Langston Hughes: A Boy Who Lost His Faith

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A Boy Who Lost His Faith In Langston Hughes’ narrative “Salvation,” Hughes claims that he lost his faith in God because of his inability to see Jesus. Langston Hughes supported his thesis by giving vivid descriptions of the reflections he had about his spiritual encounter at his church when he was an early teen. The audience Hughes may have been trying to target was people who most likely were uneasy or doubted whether or not to have faith in their religion. Hughes’ purpose of the narrative essay was to explain to his audience of his personal experience while receiving salvation, in order to get a better understanding about why he lost faith in his religion due to innocence. Hughes’ inability to see Jesus was illustrated to the audience by…show more content…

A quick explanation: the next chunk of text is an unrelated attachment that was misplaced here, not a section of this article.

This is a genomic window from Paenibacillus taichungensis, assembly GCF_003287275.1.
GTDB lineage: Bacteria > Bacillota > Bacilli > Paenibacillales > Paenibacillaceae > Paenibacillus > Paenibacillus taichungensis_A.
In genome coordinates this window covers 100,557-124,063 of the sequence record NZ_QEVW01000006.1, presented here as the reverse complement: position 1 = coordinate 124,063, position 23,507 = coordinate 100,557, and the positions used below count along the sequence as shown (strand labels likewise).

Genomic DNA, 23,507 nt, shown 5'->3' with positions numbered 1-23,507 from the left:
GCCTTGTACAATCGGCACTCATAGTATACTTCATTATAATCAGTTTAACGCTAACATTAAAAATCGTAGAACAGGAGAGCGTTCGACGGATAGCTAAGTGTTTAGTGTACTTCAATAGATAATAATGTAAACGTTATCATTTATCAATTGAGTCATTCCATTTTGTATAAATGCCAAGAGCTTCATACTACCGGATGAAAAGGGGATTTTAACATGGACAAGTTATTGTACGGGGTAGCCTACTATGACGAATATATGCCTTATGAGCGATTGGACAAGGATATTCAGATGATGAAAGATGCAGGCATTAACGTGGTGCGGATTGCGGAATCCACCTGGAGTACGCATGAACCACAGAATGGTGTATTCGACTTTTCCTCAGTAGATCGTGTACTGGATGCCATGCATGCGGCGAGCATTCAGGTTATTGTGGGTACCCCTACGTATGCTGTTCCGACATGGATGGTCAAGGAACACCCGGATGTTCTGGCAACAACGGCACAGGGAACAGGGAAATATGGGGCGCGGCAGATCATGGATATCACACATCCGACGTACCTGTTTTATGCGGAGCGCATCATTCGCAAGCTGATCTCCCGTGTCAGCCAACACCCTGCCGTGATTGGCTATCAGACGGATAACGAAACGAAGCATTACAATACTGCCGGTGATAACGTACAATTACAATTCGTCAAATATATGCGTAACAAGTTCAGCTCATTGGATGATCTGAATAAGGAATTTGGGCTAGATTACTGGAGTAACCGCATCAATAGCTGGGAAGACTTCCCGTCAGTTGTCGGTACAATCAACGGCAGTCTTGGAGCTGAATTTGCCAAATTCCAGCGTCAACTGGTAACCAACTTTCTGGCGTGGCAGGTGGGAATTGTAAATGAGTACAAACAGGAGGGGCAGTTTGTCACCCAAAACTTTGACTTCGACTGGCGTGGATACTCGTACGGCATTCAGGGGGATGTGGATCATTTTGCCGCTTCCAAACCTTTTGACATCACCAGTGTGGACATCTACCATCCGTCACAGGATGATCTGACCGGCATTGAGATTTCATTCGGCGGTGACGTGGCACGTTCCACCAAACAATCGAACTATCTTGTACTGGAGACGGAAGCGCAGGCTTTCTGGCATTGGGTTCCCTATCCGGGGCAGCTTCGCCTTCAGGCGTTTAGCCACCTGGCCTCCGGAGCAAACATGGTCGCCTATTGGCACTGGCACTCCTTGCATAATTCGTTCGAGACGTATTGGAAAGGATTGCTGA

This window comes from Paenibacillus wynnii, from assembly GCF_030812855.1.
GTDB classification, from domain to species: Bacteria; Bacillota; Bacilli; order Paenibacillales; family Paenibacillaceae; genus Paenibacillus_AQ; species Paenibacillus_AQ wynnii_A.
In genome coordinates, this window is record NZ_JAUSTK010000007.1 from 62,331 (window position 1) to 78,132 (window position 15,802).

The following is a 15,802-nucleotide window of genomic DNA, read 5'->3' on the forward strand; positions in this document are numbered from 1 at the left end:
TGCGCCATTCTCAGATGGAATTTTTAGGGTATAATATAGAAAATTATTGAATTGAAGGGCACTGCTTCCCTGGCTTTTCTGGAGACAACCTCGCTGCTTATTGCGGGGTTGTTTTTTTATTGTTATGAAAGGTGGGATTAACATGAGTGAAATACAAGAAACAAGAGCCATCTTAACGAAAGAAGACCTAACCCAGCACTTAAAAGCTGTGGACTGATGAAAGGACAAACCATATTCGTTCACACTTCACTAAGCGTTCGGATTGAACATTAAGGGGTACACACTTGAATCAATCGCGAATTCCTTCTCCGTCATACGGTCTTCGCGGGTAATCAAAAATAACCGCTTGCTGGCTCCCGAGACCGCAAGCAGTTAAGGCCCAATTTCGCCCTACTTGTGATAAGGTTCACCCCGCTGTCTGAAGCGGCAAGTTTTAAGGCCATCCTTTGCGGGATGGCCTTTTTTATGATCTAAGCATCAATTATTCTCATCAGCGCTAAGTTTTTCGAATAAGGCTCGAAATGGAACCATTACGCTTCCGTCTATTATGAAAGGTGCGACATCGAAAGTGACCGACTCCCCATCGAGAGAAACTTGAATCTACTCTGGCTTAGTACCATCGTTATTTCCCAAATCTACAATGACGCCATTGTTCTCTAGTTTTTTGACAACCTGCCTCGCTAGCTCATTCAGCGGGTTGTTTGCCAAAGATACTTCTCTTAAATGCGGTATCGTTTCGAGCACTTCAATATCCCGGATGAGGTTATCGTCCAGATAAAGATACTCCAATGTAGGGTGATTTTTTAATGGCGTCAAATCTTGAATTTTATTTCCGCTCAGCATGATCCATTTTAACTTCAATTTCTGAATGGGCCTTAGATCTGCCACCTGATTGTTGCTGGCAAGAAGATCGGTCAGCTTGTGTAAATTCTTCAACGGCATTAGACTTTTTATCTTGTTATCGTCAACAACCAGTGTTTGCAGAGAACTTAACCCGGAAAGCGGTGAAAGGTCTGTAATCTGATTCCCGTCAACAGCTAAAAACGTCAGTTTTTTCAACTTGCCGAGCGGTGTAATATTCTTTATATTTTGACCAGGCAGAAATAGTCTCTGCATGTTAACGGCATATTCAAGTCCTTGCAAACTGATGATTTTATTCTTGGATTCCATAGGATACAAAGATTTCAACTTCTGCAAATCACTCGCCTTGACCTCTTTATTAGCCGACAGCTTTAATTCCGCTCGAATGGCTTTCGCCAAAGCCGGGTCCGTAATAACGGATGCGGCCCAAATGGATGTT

This way the reader is able to put him or herself in Hughes’s shoes and get to feel the pressure that was being put into the situation. With the dialogue the reader can connect with the story having this sense of understanding as to what the author was going through, almost feeling as though the dialogue is meant for the reader their self. Hughes description of the church helps the reader to envision the setting that the author was in at that time. All of this contributes to the connection between the reader and the author. Hughes adds pressure to the situation by repeating the phrase “Why don’t you come?” This shows Hughes frustration that he cannot see Jesus and can no longer wait. Hughes feels that he is holding everything up and disappointing everyone. The pressure reaches its peak when he becomes the last one on the mourner’s bench after Westley was saved. He creates a vivid image of what it was like to be under that much pressure and to just do what his aunt and the church wanted. He informs the audience that he lost his faith in this statement “But I was really crying because I couldn’t bear to tell her that I had lied and that I hadn’t seen Jesus, and that now I didn’t believe there was a Jesus any more, since he didn’t come to help me” (Hughes,
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